Your first ally is the primary health provider. This might have started years ago, with an eye on family medical history and an indication of how likely dementia might be. Once it is suspected, don’t delay a visit to the doctor. The earlier dementia is caught, the more treatment options there are, whether that is medication, “brain training” to keep as much ability as possible for as long as possible, or even enrollment in clinical trials for new treatments.
Be sure to take and keep notes from each visit. There is more than one type of dementia. The more information you have, the better care you can provide or arrange. The family doctor will offer suggestions, but is not making the ultimate decisions—that’s up to you.
Options for care
Some patients with dementia can stay in their homes, as long as they can do so safely. Whether the care comes from family members or an in-home service, it likely will require more than just assistance with daily living activities and light medical care. Dementia patients also need someone with the patience to listen to the same questions repeatedly, and the understanding to cope when a misplaced object becomes the subject of a paranoid rant. They also need extra security measures, so they do not leave the home unnoticed and perhaps be unable to find their way back.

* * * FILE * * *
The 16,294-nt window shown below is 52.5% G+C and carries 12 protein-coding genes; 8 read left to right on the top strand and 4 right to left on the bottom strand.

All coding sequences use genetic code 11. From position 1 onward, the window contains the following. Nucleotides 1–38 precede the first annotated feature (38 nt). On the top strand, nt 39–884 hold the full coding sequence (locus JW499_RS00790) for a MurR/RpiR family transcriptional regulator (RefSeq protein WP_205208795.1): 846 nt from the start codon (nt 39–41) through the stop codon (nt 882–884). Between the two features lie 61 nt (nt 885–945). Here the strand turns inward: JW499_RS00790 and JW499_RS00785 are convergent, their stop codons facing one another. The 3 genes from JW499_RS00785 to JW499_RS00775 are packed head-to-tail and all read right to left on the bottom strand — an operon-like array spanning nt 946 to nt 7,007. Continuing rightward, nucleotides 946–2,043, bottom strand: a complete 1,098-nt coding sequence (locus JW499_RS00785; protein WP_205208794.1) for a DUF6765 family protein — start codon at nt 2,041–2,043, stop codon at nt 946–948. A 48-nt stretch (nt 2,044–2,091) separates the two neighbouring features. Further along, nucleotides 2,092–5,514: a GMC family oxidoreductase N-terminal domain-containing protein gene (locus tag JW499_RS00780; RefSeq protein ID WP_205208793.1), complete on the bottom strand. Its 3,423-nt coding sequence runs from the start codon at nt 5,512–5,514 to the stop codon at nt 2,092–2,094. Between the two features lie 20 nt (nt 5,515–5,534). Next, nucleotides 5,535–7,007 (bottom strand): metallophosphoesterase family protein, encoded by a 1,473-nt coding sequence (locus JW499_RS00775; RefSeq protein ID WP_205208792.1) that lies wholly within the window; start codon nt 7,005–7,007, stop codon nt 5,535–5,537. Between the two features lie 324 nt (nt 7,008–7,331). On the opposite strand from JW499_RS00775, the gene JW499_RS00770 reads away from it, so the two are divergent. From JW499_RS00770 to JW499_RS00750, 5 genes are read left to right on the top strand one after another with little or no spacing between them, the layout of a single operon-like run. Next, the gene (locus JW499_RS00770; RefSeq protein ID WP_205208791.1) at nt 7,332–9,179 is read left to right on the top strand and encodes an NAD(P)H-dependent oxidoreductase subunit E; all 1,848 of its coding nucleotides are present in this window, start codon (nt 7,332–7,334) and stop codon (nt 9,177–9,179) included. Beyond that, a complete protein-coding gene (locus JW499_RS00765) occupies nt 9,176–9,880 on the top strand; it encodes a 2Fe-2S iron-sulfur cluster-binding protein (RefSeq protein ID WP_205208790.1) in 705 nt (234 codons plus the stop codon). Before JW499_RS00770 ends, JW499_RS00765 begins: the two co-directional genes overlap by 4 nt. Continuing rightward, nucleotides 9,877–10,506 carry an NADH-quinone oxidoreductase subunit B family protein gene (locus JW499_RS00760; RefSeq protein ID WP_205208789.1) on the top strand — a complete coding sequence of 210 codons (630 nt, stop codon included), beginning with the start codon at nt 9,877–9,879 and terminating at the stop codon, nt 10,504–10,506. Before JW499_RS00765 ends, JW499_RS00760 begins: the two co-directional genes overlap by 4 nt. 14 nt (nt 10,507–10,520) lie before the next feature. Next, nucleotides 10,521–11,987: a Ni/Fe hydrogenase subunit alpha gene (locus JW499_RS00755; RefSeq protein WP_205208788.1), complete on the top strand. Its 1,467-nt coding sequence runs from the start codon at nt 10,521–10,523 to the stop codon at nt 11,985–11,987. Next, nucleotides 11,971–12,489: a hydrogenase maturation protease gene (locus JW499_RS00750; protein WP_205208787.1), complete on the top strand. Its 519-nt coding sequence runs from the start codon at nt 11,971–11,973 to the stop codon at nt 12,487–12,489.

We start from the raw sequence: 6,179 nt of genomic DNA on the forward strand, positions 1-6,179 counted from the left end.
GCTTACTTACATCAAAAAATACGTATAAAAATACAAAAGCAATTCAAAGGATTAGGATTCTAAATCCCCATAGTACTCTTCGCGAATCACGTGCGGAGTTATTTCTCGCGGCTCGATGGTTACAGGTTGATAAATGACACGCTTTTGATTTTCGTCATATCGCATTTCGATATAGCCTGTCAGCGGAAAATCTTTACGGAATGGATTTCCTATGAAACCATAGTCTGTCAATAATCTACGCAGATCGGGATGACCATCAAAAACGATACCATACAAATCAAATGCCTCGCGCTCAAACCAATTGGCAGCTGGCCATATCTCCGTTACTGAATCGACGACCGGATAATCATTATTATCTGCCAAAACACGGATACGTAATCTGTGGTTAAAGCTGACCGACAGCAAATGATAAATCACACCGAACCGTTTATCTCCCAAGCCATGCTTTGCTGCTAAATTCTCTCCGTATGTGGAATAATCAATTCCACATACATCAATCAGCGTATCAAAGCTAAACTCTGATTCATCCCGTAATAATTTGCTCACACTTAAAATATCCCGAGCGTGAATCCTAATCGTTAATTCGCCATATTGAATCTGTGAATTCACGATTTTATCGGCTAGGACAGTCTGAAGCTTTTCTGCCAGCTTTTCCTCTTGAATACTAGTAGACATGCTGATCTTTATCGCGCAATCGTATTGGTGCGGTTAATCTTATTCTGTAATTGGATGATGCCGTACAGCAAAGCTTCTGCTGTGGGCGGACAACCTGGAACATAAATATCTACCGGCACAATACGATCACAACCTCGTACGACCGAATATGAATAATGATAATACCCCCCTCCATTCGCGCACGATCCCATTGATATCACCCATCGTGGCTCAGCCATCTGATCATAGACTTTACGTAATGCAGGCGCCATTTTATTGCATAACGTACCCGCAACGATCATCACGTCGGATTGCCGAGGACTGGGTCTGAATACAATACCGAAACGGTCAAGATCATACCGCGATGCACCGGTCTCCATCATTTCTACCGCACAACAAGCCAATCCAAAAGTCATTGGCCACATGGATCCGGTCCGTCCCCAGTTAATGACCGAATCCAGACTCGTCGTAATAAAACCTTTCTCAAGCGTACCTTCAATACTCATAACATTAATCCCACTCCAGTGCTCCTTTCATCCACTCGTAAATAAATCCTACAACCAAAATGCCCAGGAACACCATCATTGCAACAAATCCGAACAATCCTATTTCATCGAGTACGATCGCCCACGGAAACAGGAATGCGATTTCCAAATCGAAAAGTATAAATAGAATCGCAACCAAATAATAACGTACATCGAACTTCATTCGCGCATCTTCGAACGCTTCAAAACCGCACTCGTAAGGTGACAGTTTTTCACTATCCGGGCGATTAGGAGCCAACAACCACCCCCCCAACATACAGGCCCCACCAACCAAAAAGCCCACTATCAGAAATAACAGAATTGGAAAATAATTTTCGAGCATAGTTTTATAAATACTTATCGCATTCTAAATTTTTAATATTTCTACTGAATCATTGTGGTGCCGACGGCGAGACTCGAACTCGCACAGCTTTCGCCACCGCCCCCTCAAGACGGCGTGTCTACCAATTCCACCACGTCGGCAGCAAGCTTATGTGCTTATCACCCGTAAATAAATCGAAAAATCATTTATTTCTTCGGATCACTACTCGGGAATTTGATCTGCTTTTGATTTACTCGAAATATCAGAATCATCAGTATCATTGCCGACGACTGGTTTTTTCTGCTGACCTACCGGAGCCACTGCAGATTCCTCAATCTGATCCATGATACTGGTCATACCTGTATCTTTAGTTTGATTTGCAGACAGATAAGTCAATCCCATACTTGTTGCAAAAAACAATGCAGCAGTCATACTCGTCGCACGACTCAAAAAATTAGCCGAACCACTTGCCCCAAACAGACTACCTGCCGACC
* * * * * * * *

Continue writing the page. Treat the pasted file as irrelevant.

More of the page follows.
If this is too much, a facility devoted to dementia care may be the best option. This provides the round-the-clock attention that a family may find difficult to provide. In addition, these facilities offer features such as color-coded paths and interactive sessions in a homelike but secure setting, to provide mental stimulation in a safe environment.